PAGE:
What do you stand for?
You know that feeling when you meet someone and within the first few minutes you just "click"? You share the same values and outlook on life, and you can't help but be drawn to them? Well, that's what authentic relationships are all about. When your core values are in alignment with those of the people around you, it creates a powerful connection.
Recently I conducted a strategic planning retreat with a board of directors for hospice. Working with community members who serve on a board is an insightful and meaningful experience. With this group, I knew from the start that we “clicked” thanks to our shared values.
My style is to always begin any engagement with a touchstone of mission and values. Being reminded of why your organization exists and the core values that lead the organization is crucial to every strategy and decision.
When you take a pause and ask, “what do we stand for?”, “what are our core...
Mission, Purpose and Passion.
The last of these is PASSION. So if you Mission is your overarching architecture of the building, and the purpose is what you are doing inside that building, then PASSION is the electricity that runs it.
Mission and Purpose without PASSION is like having the logs in the fireplace and not having a match to get it started.
PASSION is the energy that's needed to move your Mission forward, because when all three are present, and they are all in alignment ... it really is magic.
Work becomes easy, obstacles melt away, challenges become opportunities, and work is something you do because it is your life, not because it is your job.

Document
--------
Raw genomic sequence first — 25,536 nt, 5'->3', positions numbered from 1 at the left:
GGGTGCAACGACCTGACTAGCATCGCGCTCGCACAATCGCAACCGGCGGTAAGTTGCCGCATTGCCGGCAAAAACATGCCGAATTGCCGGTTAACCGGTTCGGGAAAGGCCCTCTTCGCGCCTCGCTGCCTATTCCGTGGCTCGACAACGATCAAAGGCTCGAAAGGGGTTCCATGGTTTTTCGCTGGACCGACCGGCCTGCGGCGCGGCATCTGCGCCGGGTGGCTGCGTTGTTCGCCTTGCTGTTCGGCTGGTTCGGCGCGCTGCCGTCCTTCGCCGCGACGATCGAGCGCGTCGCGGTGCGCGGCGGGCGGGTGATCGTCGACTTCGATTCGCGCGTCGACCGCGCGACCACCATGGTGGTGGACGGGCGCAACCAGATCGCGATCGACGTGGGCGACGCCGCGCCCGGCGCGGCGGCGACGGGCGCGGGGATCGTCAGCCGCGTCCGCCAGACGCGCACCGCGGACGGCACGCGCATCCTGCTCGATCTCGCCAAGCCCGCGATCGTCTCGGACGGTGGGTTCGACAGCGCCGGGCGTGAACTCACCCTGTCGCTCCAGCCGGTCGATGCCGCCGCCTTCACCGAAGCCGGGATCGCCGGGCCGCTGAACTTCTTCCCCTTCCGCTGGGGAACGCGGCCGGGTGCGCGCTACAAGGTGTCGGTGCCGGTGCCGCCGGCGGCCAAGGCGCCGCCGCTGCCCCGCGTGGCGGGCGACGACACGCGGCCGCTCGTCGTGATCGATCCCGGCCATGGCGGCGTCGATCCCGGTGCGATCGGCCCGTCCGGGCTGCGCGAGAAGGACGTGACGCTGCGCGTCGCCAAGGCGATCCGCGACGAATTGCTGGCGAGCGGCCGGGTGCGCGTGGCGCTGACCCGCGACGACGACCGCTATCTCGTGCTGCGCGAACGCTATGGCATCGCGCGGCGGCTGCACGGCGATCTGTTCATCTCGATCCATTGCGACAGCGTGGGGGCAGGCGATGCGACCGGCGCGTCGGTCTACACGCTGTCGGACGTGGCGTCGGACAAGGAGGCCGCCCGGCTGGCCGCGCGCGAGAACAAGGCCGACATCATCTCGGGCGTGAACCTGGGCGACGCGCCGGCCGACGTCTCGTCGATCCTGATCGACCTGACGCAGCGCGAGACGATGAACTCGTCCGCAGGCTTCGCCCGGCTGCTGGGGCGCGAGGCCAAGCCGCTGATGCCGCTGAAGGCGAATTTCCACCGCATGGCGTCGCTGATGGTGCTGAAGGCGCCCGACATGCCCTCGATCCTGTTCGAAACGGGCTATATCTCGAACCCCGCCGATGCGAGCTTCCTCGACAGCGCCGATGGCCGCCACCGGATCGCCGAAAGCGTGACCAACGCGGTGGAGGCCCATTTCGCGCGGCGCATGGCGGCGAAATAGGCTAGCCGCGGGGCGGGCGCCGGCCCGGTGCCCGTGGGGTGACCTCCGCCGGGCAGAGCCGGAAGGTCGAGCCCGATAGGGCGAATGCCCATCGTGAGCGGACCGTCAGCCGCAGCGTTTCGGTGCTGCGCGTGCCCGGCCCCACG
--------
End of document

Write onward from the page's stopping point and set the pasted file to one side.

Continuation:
When I was working at the Health Services, I thought being a clinical nurse practitioner would be terrific. My personal Mission of serving those in need was present, my Purpose of improving the health of those in served was being met, but I didn't have any PASSION. There was no spark to ignite...
Come back with me to November 22, 1995. I'm standing next to the bedside of one of the most beloved people in my life... my brother Michael, and he's dying.
It's painful to watch him wasting away. The sense of helplessness is profound. And yet he is surrounded by this wonderful group of people in this hospice facility who are making the experience of death one of dignity and grace instead of fear and despair.
On that day in 1995, I had been a Hospice Administrator for over 10 years. I could tell you the rules and regulations, the staffing patterns, and the budget. Hospice was in my head. It was my job.
But on that day... that day in 1995, standing next to my brothers bed, hospice came into my heart. And I have never been the same.
In my three decades of working in hospice, all across the U.S., I've discovered there are certain things that separate good hospices from great hospices. And it usually doesn't have...